Two Phase Init

Introduction

Welcome to Lesson 6 of Object Oriented Swift. You will learn how one init method may initialize the other. The process is analogous to that of convenience. At the end, you will learn how the NASA could have saved millions of dollars if they used the feature Swift offers.

Problem

How can one init init the other?

Design Rocket Ship

Design a struct called NuclearRocket. There are two init methods and two properties: meters and liters.

struct NuclearRocket {
  var meters: Double
  var liters: Double

  // Init for 🇰🇷
  init(meters: Double, liters: Double) {
    self.meters = meters
    self.liters = liters
  }

  // Init for 🇺🇸
  init(ft: Double, gallons: Double) {
    let convertedMeters = ft / 3.28
    let convertedLiters = gallons * 3.79
    self.init(meters: convertedMeters, liters: convertedLiters)
  }
}

Using the second init method, you may initialize the properties using ft and gallon. Yet, you've initalized the meters and liters properties by callingself.init.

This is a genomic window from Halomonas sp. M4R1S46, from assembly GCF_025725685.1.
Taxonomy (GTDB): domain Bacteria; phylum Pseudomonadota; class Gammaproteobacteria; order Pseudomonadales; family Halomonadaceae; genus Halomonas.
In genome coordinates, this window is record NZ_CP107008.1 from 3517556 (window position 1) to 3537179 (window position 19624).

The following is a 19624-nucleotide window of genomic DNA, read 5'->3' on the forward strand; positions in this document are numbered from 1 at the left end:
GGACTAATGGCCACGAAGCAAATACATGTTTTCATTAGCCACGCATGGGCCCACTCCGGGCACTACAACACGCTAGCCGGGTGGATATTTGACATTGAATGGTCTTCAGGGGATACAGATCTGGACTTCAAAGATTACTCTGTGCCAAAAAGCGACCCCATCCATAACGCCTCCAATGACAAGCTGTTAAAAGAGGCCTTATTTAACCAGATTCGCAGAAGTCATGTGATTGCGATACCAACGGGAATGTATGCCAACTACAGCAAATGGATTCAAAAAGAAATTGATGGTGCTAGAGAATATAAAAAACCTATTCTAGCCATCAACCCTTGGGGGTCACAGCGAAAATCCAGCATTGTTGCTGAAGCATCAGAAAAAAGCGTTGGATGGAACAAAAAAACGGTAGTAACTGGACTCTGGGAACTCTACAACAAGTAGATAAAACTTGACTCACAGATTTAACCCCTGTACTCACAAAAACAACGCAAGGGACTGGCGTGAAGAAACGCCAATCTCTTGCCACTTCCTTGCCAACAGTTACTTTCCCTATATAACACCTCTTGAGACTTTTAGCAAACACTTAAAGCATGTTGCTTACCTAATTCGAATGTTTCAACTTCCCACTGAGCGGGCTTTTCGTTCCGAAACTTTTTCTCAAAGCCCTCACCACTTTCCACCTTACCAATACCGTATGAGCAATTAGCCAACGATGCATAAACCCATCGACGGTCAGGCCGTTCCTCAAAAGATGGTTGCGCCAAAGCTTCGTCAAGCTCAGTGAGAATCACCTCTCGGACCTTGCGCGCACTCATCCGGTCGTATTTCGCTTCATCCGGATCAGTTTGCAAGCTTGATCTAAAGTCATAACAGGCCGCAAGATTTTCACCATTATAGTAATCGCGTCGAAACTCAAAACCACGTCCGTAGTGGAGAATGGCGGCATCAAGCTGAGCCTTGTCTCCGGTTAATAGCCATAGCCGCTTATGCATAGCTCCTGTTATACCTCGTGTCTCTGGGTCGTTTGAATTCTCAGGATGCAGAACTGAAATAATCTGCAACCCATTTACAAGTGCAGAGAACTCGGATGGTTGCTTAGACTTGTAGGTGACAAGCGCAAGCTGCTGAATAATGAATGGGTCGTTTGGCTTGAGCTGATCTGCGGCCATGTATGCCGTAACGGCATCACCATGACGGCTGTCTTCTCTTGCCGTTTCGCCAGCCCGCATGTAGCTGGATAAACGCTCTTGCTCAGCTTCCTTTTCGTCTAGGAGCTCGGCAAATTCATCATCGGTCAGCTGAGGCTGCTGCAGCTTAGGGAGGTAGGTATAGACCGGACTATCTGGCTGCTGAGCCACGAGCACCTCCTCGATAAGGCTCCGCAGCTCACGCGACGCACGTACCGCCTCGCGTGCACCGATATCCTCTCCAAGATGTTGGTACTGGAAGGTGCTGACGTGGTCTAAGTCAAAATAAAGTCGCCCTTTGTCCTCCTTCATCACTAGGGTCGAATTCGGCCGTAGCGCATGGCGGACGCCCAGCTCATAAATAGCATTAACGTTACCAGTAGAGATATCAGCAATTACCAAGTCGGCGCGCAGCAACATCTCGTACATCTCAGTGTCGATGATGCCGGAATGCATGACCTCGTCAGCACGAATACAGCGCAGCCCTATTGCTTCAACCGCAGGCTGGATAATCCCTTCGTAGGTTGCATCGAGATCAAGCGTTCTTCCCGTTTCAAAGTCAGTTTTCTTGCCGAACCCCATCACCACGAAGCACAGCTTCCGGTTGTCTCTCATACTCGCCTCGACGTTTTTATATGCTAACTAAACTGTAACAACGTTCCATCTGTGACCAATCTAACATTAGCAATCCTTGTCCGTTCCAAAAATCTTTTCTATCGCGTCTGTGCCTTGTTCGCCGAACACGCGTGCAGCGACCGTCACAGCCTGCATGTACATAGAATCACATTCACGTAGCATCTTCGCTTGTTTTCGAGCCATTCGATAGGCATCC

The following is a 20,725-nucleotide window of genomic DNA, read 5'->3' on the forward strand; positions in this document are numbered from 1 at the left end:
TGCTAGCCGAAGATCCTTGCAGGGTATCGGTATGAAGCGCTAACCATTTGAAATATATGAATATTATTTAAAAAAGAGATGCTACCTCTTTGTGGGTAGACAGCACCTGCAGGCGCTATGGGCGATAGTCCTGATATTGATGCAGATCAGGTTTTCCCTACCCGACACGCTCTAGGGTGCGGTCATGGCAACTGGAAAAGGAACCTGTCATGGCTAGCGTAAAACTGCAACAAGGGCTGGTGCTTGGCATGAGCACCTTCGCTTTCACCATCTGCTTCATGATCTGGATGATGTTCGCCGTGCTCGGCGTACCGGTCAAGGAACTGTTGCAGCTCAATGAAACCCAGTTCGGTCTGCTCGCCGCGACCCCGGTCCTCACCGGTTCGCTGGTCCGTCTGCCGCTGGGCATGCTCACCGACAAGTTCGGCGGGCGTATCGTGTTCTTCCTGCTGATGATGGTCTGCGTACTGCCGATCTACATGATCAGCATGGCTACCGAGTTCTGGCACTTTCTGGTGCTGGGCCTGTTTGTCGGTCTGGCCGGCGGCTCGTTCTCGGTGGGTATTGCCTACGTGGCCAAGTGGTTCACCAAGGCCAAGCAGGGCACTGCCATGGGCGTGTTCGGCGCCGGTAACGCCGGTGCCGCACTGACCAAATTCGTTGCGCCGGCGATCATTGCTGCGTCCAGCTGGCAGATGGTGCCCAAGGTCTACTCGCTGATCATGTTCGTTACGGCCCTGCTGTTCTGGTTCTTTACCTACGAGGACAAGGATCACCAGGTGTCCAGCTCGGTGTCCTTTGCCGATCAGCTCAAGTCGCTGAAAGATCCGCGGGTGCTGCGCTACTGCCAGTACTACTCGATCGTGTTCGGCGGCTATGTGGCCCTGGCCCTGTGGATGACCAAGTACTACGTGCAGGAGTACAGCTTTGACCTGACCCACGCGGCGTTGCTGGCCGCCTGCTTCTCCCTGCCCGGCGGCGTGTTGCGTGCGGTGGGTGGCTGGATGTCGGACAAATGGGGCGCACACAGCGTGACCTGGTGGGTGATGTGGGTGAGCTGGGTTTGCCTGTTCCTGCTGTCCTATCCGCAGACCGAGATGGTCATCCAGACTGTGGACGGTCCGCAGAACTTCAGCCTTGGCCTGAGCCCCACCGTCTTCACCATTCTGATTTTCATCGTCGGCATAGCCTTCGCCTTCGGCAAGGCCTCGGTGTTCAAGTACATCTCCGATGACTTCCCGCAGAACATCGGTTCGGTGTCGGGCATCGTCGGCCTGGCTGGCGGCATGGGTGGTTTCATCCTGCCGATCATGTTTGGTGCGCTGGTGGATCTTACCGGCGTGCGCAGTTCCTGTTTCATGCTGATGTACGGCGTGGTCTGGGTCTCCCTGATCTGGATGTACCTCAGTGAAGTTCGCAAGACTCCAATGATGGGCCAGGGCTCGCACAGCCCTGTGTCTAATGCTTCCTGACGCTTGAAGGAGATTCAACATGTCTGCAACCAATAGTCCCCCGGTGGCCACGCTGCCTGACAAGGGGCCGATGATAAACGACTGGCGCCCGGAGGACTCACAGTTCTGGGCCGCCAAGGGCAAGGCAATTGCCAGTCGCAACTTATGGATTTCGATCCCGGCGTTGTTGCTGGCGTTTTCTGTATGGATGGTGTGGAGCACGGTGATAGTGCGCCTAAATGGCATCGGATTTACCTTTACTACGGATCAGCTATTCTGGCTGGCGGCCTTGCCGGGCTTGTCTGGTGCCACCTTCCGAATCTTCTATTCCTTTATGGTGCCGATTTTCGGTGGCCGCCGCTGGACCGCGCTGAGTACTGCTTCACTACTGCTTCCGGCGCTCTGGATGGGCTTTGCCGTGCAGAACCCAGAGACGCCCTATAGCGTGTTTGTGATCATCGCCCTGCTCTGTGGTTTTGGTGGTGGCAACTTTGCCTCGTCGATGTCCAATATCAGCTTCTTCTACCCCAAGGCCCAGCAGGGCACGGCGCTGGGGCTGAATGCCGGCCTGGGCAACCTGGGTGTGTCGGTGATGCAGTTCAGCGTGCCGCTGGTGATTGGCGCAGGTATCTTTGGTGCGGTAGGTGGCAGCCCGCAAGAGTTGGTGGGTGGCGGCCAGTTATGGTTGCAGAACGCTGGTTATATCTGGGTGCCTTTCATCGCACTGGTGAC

Create Object

For Korean scientists

var rocket = NuclearRocket(meters: 20, liters: 20)
rocket.liters // 20
rocket.meters // 20

For American scientists

var newRocket = NuclearRocket(ft: 300, gallons: 2)
newRocket.liters // 7.56
newRocket.meters // 91.4

Source Code

2006-two-phase-init.playground

Conclusion

In 1998, The NASA launched The Mars Climate robot to study the Mars. However, a year later, it went out of the orbit. It was due to the computer software which produced non-SI units. The program returned units of pound instead of the SI units of newton. $327.6 million evaporated. They could have potentially used two phase initializations in Swift.

In the following lesson, you will learn how to use methods and properties without creating an actual object.

Note: Learn Swift with Bob is available on Udemy. If you wish to receive a discount link, you may sign up here.

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